A few years back a friend of mine who was out of the town for the glorious Minnesota lilac season asked if anybody could make her some lilac honey. There’s just nothing like the smell of fresh bloomed lilacs, and they only last for about a week. There’s no artificial scent that smells anything like them, and there’s really no way to preserve the smell. Her thought was that lilac infused honey was about as close as she was going to get. I’d never heard of it, but I LOVE flowers so it sounded like something I would be interested in. I did a little research and figured out how to make it. I figured as long as I was making her a jar, I might as well make a few more. I kept one for us, and sold a few to a friends. There was a ton of demand so the next year I made even more honey, and the following year I made even more. It doesn’t take very long to make a jar or two, but making a few dozen jars ended up taking a good part of a day which I don’t want to do this year, so I’m just going to share the “recipe” and you can make it yourself if you’d like. It’s incredibly easy.
Folks will tell you to find out if the flowers have been sprayed. Who sprays lilacs? Maybe they do in the rich suburbs, but I ain’t never seen anybody spray ANYTHING in my neighborhood. I do try to avoid bushes next to busy roads. I’d prefer my honey to not taste like car exhaust. Folks will also tell you not to steal your neighbors’ flowers. I have my own elaborate set of self-imposed rules about flowers. You’ll have to figure out for yourself what you’re comfortable with.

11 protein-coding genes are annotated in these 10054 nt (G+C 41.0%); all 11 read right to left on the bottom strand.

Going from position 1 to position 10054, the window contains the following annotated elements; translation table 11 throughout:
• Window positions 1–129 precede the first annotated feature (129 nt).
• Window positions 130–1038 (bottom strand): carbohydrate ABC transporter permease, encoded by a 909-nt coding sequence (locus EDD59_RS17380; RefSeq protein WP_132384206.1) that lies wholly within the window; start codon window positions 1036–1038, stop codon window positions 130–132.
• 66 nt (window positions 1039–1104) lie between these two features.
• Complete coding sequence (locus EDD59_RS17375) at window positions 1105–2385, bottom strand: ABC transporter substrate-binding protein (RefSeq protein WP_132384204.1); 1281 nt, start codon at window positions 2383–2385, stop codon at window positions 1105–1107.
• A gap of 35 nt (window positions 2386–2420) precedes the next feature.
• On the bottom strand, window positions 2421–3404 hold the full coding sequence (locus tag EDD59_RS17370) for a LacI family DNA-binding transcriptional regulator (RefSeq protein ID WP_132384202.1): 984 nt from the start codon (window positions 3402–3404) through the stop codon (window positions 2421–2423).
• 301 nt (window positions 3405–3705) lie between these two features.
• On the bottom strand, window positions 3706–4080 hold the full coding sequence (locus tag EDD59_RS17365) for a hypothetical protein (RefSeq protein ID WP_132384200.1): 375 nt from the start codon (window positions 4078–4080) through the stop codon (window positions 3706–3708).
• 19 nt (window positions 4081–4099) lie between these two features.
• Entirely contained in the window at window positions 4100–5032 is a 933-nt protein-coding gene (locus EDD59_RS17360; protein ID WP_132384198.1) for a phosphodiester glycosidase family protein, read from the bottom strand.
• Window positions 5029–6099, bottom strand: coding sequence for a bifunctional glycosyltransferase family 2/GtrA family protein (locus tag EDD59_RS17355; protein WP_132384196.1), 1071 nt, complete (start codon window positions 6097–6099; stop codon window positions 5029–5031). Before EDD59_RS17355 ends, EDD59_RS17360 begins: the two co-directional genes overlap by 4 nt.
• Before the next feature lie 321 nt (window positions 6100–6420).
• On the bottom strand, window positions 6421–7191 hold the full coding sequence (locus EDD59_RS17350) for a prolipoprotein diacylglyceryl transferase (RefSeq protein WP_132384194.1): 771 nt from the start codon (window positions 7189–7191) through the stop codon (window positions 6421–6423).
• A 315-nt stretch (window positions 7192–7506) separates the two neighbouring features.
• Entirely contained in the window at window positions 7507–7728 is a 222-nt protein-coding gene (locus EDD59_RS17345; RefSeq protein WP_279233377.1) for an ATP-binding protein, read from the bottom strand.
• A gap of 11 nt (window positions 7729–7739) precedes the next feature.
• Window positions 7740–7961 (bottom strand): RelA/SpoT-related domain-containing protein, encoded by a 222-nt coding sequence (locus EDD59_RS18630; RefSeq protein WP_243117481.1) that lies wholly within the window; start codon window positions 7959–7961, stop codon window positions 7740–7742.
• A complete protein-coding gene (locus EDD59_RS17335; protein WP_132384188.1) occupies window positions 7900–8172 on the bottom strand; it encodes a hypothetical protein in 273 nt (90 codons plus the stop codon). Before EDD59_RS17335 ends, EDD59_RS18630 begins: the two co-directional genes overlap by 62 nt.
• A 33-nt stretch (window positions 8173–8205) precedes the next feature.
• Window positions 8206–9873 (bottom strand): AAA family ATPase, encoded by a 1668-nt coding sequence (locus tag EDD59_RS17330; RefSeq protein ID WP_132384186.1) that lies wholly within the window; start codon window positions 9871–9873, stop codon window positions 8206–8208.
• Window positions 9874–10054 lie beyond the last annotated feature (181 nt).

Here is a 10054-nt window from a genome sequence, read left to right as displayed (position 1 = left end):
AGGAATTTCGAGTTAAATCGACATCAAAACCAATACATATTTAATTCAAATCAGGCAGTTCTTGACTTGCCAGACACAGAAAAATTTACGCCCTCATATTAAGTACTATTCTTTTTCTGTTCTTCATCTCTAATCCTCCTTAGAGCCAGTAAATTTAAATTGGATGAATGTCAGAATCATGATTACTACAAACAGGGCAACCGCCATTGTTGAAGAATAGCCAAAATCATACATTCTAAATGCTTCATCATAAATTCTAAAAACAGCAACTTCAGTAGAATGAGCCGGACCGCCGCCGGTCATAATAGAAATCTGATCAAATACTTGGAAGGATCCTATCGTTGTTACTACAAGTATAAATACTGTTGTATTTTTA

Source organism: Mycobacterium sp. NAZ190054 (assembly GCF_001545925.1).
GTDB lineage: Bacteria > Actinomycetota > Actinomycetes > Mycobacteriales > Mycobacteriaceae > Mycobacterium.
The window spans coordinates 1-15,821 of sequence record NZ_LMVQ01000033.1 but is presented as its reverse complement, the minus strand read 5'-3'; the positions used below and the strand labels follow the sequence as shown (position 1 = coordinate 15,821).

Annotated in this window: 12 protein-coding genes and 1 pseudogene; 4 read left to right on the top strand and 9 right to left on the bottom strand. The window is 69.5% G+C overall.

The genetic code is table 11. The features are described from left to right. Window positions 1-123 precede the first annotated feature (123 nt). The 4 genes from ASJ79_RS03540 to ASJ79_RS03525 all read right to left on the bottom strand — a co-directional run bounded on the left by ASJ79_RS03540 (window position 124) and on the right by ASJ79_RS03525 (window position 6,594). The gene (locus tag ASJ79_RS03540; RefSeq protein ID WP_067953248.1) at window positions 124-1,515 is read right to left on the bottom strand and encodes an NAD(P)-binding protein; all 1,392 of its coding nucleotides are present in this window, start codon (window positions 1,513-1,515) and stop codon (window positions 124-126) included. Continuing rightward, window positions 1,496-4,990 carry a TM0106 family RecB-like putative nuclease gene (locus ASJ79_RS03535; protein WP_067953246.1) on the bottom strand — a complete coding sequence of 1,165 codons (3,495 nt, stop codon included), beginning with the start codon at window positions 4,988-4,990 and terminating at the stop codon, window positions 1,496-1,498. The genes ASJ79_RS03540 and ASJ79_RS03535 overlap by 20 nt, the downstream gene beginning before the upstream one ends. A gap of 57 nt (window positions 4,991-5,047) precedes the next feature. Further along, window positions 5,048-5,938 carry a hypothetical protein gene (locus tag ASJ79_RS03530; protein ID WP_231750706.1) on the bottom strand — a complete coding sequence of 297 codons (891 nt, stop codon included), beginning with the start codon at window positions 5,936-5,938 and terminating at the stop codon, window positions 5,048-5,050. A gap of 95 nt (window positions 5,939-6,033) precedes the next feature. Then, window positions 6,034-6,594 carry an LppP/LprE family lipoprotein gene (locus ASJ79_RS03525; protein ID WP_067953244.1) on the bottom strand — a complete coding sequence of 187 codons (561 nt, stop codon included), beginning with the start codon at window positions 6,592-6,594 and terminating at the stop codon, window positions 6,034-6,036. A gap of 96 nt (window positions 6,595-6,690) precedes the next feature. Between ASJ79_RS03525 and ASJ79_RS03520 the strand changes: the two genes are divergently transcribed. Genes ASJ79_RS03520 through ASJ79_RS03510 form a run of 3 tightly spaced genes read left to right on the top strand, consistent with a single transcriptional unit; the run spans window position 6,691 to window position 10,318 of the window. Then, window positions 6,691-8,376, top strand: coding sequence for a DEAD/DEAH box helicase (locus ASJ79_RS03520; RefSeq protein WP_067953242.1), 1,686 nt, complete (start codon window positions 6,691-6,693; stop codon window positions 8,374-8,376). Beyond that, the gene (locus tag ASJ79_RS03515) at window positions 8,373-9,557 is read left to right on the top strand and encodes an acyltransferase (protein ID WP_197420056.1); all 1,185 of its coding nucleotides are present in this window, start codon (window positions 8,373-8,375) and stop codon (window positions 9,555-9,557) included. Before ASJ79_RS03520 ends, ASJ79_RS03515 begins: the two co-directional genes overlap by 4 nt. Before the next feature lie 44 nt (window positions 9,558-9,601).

In the past I used to mix my stories and opinions in with the step-by-step. I’ve since learned that people don’t like that, and in fact will gripe about my little story time introduction. Know what though? Those ungrateful fucks can go buy their flower honey at a farmer’s market or something.
Make sure you have raw honey and clean jars on hand before you start picking flowers. You want the flowers to be as fresh as possible.
Pick bunches of lilacs that are fully opened, but not yet turning brown. The best looking (and smelling) flowers make the best tasting honey.
Next remove the flowers from the stem. Some of the articles I read suggested cutting them off with a scissors. I found that pulling the flowers off by hand went quicker and left less stem.
Fill your jar to the top with flowers. (I’ve used as small as 4 ounce and up to 1 quart jars with success) You can have them sit loosely or pack them down a bit. You don’t want them packed tight, but the more flowers you get in your jar, the more of the flower essence you’ll have in your honey.
Pour honey over the flowers almost to the top of the jar. Let sit for a few minutes so the air in the flowers can bubble to the top, then add more honey if needed to fill the jar and screw the cap on.
The flowers will float to the top of the jar, eventually forming just a thin mat of flowers at the top of the honey. The honey should sit for a least 7 days before being used. For the first few days I like to turn the jar upside down once a day to let the flowers float up and mix with the honey a bit.
When you’re ready to use the honey, you scan scoop out the flowers if you’d like, or leave them in. They’re edible. If you use a good quality honey, it will keep for months. I’ve opened up a jar that was sitting in the cupboard for a year, and the honey was still perfect.
Use as you would any other honey, but it’s especially good in tea or mixed drinks. Throw some edible flowers on top of your drinks to really fancy it up!